A2. Determining the basis for differentiation


1. Determine who the real buyer is – the one or more specific individuals, within the buying entity, who set the purchase criteria (the buying entity may be a firm, an institution or a household)


2.  Identify the buyer’s value chain – the value the firm provides to the buyer is determined by the way, directly or indirectly, it impacts upon the buyer’s value chain, either by lowering costs or improving performance


3.  Determine and rank buyer purchase criteria – analysis of the buyer’s value chain provides the foundation for identifying such criteria which should then be ranked according to the value the buyer attaches to each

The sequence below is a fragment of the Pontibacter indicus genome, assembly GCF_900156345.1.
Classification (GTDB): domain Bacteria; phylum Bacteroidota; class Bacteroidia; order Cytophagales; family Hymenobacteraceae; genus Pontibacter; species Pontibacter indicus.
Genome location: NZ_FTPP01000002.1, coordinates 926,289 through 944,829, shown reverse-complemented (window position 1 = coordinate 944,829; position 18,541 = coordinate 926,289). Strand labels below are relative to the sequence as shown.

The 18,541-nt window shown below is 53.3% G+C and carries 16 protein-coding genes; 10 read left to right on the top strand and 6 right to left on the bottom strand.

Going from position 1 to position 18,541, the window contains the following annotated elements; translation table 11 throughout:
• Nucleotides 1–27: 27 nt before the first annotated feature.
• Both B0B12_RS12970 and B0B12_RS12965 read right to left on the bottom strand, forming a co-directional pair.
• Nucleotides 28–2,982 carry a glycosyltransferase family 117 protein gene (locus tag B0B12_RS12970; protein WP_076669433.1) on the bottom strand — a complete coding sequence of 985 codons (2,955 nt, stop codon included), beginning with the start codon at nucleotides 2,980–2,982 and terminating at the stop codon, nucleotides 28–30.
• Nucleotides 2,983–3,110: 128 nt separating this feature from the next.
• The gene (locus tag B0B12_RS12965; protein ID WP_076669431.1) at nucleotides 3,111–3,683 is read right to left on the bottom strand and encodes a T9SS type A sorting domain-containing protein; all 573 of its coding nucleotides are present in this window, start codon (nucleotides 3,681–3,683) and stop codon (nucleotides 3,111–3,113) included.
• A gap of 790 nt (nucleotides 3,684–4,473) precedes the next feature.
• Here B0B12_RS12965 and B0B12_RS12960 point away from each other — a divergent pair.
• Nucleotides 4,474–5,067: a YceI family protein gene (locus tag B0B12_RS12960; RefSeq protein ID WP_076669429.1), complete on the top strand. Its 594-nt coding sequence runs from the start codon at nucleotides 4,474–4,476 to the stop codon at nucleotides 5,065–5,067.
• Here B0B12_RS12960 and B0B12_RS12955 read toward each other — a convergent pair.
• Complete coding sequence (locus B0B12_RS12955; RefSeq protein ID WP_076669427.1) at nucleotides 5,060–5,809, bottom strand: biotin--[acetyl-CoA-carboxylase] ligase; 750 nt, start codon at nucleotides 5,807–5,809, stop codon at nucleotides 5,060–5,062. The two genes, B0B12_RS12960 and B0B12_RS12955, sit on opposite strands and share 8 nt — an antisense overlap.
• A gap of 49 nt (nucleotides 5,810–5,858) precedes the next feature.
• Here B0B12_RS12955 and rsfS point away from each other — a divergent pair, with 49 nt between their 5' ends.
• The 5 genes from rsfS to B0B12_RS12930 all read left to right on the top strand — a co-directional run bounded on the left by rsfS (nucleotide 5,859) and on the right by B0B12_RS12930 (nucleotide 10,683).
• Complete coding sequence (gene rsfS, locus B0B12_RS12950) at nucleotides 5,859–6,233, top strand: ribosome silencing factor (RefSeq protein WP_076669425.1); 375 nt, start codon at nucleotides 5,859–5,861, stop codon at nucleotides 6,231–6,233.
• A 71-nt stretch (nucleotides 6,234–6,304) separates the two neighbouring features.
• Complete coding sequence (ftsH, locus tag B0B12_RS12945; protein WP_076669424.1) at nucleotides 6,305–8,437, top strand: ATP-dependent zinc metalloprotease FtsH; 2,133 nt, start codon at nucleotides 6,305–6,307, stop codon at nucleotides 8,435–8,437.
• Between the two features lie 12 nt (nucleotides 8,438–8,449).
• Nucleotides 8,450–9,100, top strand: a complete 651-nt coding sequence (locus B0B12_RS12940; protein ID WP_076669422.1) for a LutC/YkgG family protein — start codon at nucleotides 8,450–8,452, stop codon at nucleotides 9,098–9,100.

4. Assess the existing and potential sources of differentiation – by determining which of its value activities impact each of the purchase criteria, a firm can identify its current or potential sources of uniqueness


5. Identify the cost of these sources of differentiation – the cost of differentiation is a function of the cost drivers for those activities that provide the firm’s sources of uniqueness


6. Configure the value chain to create the greatest value relative to cost – the intention is to create the widest gap between buyer value and the cost of differentiation


7. Test for sustainability – this requires identifying both stable sources of buyer value and erecting barriers to imitation


8. Reduce costs in activities that do not affect the chosen forms of differentiation